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Allergic Rhinitis
(Hay Fever)

Definition:
Allergic rhinitis is the set of symptoms that occur when you breathe in substances to which you are allergic. These substances are called allergens.

Seasonal Allergic Rhinitis—sometimes called hay fever or rose fever. It occurs during specific times of the year when allergens (usually pollens) to which you are allergic are in the air. Seasonal allergies are usually at their peak during spring and fall.

Perennial Allergic Rhinitis—caused by allergens such as chemicals, dust, dust mites, cockroaches, animal dander, mild spores, or, occassionally, certain foods. It may occur at any time during the year when you encounter these allergens.

Causes:
The symptoms of allergic rhinitis occur when your body's immune system responds excessively to an allergen. Common allergens include dust mites, pollen, animal dander, and molds. When you breathe in an allergen, cells in your nasal passages make a chemical called histamine. Histamine causes your nose to feel itchy. Histamine also causes swelling and mucus production in the nasal passages.

Risk Factors:
A risk factor is something that increases your chance of getting a disease or condition. Some risk factors include:
  • Family members with allergic rhinitis, eczema, or asthma
  • Eczema
  • Asthma
  • Food allergies
Symptoms:
Allergic rhinitis can cause the following Symptoms:
  • Sneezing
  • Itching in the nose, eyes, throat, ears
  • Red, watery eyes
  • Runny nose, nasal congestion
  • Sinus pressure
  • Postnasal drip and cough
  • Headache
  • Dark circles under your eyes
Diagnosis:
If you have the symptoms of allergic rhinitis, your doctor can try to find out which allergens you are allergic to. Your doctor may refer you to an allergist, if necessary.

Tests may include:

Skin Prick Test
A tiny bit of an allergen is placed under the skin with a needle. Then the doctor watches to see if the skin in that area becomes raised or irritated. This can be done for multiple allergens at the same time.

RAST Testing
A small sample of blood is taken and tested for a few or dozens of different allergens.

Provocation Testing
You breathe in air containing an allergen, and the doctor watches to see if you have an allergic reaction, such as wheezing or trouble breathing.

Treatment:
The most effective way to treat allergic rhinitis is to avoid the offending allergen. Since this can sometimes be difficult or impossible, other treatments are available.

Treatments may include:

Medications

Antihistamines—stop or reduce the production of histamine. They are usually taken as pills.

Decongestants—decrease congestion by constricting blood vessels. They can be taken as pills or as a nasal spray.

Mast Cell Inhibitors—nasal sprays that interfere with the chemical reactions leading to histamine release.

Topical Corticosteroids—nasal sprays that decrease swelling in the nasal passages.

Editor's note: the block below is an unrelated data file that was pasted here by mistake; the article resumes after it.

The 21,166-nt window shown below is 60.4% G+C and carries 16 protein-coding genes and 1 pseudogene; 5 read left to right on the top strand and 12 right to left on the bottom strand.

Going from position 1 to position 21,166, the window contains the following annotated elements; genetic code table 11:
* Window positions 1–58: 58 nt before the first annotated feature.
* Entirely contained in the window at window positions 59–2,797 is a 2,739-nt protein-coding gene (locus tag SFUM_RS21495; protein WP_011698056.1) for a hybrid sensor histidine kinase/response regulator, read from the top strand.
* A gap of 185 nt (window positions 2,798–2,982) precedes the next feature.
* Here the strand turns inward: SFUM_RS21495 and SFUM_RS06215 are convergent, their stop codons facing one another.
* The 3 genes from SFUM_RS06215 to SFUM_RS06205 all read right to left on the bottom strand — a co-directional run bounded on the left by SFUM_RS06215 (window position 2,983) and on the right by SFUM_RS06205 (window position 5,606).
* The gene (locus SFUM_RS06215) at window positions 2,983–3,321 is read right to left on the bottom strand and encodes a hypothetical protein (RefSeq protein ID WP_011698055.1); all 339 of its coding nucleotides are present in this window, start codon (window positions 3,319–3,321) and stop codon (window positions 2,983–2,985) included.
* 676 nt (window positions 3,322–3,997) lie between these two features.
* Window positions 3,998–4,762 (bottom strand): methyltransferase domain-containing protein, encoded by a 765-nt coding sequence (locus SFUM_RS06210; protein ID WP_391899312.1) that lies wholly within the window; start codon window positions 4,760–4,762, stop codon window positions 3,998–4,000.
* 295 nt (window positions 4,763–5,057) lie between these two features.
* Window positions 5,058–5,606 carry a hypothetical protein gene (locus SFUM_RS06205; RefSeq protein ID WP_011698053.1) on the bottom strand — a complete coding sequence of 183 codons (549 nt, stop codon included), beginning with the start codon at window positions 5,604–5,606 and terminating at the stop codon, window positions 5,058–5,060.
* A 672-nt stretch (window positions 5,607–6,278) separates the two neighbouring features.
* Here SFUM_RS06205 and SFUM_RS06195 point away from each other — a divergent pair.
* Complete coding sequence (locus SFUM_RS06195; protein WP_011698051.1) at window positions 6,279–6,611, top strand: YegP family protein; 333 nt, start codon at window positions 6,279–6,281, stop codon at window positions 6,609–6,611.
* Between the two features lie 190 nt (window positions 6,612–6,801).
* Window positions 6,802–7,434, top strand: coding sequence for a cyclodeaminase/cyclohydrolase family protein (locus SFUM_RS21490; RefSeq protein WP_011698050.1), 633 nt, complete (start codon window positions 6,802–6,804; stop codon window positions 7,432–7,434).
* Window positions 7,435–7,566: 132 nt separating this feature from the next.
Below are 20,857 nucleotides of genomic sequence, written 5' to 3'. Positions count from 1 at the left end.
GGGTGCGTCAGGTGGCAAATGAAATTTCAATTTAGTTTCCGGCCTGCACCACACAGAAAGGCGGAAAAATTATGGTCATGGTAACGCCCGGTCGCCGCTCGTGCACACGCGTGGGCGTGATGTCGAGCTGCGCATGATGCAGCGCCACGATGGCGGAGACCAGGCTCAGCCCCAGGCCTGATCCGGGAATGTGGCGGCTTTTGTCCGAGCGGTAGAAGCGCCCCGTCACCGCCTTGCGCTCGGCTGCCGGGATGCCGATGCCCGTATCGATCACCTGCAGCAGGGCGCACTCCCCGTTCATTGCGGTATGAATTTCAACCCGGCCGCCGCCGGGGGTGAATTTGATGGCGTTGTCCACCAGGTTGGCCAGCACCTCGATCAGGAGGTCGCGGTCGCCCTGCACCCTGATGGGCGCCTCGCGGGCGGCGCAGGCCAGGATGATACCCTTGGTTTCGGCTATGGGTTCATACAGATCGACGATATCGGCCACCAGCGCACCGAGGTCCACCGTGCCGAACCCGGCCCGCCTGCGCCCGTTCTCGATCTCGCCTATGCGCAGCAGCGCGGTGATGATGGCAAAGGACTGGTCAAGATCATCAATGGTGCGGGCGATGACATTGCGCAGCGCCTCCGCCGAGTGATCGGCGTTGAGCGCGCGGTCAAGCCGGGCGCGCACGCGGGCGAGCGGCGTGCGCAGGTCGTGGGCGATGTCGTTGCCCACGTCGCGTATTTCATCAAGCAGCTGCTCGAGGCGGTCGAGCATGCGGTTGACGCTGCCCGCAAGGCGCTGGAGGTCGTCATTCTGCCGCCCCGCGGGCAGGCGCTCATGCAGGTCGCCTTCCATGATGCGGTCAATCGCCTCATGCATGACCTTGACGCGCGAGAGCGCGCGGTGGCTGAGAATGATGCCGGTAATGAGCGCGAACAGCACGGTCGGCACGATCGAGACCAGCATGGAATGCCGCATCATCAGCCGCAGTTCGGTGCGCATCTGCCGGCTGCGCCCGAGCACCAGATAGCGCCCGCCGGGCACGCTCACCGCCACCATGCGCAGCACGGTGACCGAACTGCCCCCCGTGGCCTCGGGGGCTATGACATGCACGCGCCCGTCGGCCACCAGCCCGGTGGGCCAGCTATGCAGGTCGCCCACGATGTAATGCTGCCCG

Immunotherapy (also called allergy shots)

Injections of very small amounts of selected allergens are gradually increased over weeks, months, or even years. The goal is to make your body's immune system less sensitive to those particular allergens.

Instead of allergy shots, it may be possible to perform immunotherapy by placing allergens under the tongue (sublingual). In a recent study, adults patients allergic to a certain grass pollen modestly reduced their rhinitis symptoms by taking grass allergen tablets sublingually every day for 18 weeks.

Prevention:
The following strategies may help prevent allergic rhinitis:
  • Stay inside during the morning hours, when pollen counts are highest.
  • Avoid outside activities during the time of year when the trees, flowers, or molds to which you are allergic are blooming.
  • Keep the windows of your house and car closed to keep pollen out.
  • Use an air conditioner to reduce indoor humidity during the warmer months. This will prevent mold and mildew growth.
  • Clean your air conditioner's filters regularly.
  • Consider running an air purifier in your home, especially in your bedroom.
  • Use vacuum cleaners and air conditioners with HEPA filters to trap allergens.
  • Decrease or avoid outdoor activities on hot summer days, when ozone levels may exacerbate allergies.
  • Cover pillows and mattresses with vinyl covers to reduce your exposure to dust mites.
  • Wash bedding weekly in very hot water.
  • Use fewer dust-collecting items such as curtains, bed skirts, carpeting, and stuffed animals, especially in your bedroom or in rooms where you spend most of your time.
  • If you can't avoid having a furry pet, vacuum frequently. Try to keep your pet out of bedrooms and other rooms with carpets.
 
Please be aware that this information is provided to supplement the care provided by your physician. It is neither intended nor implied to be a substitute for professional medical advice. CALL YOUR HEALTHCARE PROVIDER IMMEDIATELY IF YOU THINK YOU MAY HAVE A MEDICAL EMERGENCY. Always seek the advice of your physician or other qualified health provider prior to starting any new treatment or with any questions you may have regarding a medical condition.
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